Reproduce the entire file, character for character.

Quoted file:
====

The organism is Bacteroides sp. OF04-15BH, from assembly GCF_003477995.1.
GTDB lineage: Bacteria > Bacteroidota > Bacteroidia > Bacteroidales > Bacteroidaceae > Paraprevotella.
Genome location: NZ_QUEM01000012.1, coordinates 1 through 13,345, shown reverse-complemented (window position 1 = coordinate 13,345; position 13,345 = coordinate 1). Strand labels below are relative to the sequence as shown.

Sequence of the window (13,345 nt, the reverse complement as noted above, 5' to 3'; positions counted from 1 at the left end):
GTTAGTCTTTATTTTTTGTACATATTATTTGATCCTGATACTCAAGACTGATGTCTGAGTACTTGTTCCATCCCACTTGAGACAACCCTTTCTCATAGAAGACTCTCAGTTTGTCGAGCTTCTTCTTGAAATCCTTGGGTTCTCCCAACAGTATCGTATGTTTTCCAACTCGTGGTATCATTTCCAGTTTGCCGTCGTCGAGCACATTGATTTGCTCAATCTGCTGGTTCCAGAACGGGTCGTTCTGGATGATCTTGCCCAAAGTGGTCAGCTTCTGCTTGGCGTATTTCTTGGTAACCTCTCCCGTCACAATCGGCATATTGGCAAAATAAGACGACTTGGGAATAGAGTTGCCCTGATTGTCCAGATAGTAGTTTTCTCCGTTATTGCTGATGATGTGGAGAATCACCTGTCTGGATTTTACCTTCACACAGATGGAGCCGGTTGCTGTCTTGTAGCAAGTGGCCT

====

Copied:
The organism is Bacteroides sp. OF04-15BH, from assembly GCF_003477995.1.
GTDB lineage: Bacteria > Bacteroidota > Bacteroidia > Bacteroidales > Bacteroidaceae > Paraprevotella.
Genome location: NZ_QUEM01000012.1, coordinates 1 through 13,345, shown reverse-complemented (window position 1 = coordinate 13,345; position 13,345 = coordinate 1). Strand labels below are relative to the sequence as shown.

Sequence of the window (13,345 nt, the reverse complement as noted above, 5' to 3'; positions counted from 1 at the left end):
GTTAGTCTTTATTTTTTGTACATATTATTTGATCCTGATACTCAAGACTGATGTCTGAGTACTTGTTCCATCCCACTTGAGACAACCCTTTCTCATAGAAGACTCTCAGTTTGTCGAGCTTCTTCTTGAAATCCTTGGGTTCTCCCAACAGTATCGTATGTTTTCCAACTCGTGGTATCATTTCCAGTTTGCCGTCGTCGAGCACATTGATTTGCTCAATCTGCTGGTTCCAGAACGGGTCGTTCTGGATGATCTTGCCCAAAGTGGTCAGCTTCTGCTTGGCGTATTTCTTGGTAACCTCTCCCGTCACAATCGGCATATTGGCAAAATAAGACGACTTGGGAATAGAGTTGCCCTGATTGTCCAGATAGTAGTTTTCTCCGTTATTGCTGATGATGTGGAGAATCACCTGTCTGGATTTTACCTTCACACAGATGGAGCCGGTTGCTGTCTTGTAGCAAGTGGCCT